Lest we forget: monsters don’t always have to come from the deep. Outer space, the afterlife and even very distant, yet very real, past are all shadows they can lurk in. There are oodles of ways to classify these creatures but, for the sake of focus, I’m going to keep this squared on the ones whom we can’t assign any comforting human qualities to. On this list, we’re looking at the monstrositieis who can’t be communicated with or related to; the monsters who want to destroy us because that's all they know.
5. The Sandworms from Beetlejuice
Without falling too far into the easy trap of nostalgia, I will say that one thing lost by the abandonment of stop-motion is how intrinsically weird and wrong it'd feel to see things moving in this fashion. Beetlejuice had plenty of moments that hit the horror half of “horror comedy” harder than you’d expect, and I’ll single these abominations out for how they harp rather uncomfortably on one of the more humiliating aspects of death--namely that we're all destined to be worm food in the ground one day. That’s not as psychologically ripe as some of the other monsters on this list, perhaps, but it’s still as icky of an intrusion as any.
4. The Thing
My objection to the use of werewolves, vampires or any of the other famous monsters today is that everybody’s already well aware of their powers and weaknesses--and, in horror, fear's built upon surprise. Pop-cultural osmosis has ruined most of this movies’ twists but, even if you know to expect a shape-shifter, nothing can quite prepare you for how tenaciously this bugger find ways to use its mutations to get at you.
3. The Gatekeeper & Keymaster from Ghostbusters
One part of the genius of Ghostbusters is that Dan Aykroyd’s an actual occultist. All of the parapsychology jargon in between the deadpan gags therefore has a real unsettling authenticity. Quite often, it feels like something unnatural and sinister is creeping onto this light comedy you’re watching. While I think it was a brilliant choice to make all the ghosts into protean monstrosities instead of, say, semi-invisible people, there’s still no denying how downright demonic these big dogs are when they take the movie over.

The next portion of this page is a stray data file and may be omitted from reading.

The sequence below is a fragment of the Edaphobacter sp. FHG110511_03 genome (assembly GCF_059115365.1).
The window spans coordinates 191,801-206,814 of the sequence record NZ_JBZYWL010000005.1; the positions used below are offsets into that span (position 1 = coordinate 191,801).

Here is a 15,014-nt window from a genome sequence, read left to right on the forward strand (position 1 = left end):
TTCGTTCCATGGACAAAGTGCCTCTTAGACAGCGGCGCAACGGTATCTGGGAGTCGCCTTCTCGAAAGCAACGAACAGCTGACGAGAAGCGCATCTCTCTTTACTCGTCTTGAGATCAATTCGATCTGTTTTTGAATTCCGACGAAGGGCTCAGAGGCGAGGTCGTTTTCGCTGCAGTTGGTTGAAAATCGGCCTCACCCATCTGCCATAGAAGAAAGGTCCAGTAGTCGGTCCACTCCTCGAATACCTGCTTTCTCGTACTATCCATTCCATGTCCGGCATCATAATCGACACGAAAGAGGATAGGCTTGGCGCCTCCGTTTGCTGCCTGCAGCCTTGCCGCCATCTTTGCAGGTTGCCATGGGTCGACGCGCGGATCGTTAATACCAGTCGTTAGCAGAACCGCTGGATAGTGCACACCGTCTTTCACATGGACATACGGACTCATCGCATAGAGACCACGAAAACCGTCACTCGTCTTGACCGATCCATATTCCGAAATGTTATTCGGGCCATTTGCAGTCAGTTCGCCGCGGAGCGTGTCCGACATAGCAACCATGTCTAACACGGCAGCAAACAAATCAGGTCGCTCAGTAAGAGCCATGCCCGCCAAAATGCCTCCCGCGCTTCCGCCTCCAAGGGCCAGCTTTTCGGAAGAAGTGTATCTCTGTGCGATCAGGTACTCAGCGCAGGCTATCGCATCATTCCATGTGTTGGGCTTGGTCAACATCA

2. The Xenomorph from Alien
Somebody put is best that the bio-mechanoid creatures of H.R. Giger’s Necronomicon books look like they were just built to fuck. While those necro-erotic creations were toned down some for Ridley Scott’s interpretation, they still had the unstated-but-impossible-to-miss aura of all our most primal button-pushers: sex, death, pregnancy, disease, insects. This thing will rape you (essentially) and after its larvae explodes out of your body and discards your like so much useless placenta, the resultant monstrosity won’t even have the eyes needed to blink with remorse over shredding through your friends.
1. The Raptors in Jurassic Park
People criticize this flick for turning into a monster movie for the second half and I say sure--what, exactly, is wrong with that? As awesome and as terrible as the T-Rex is, the raptors truly felt like the deadlier predators. Clever killing machines that are just hard-wired to hunt you down and eat you alive with instinctual lethality. What makes them the scariest monster on this list is the sinking understanding that these things really did walk the Earth once and if you were ever plucked from your cushy, cozy modern suburbia and dropped into their era, you’d last for all of five minutes.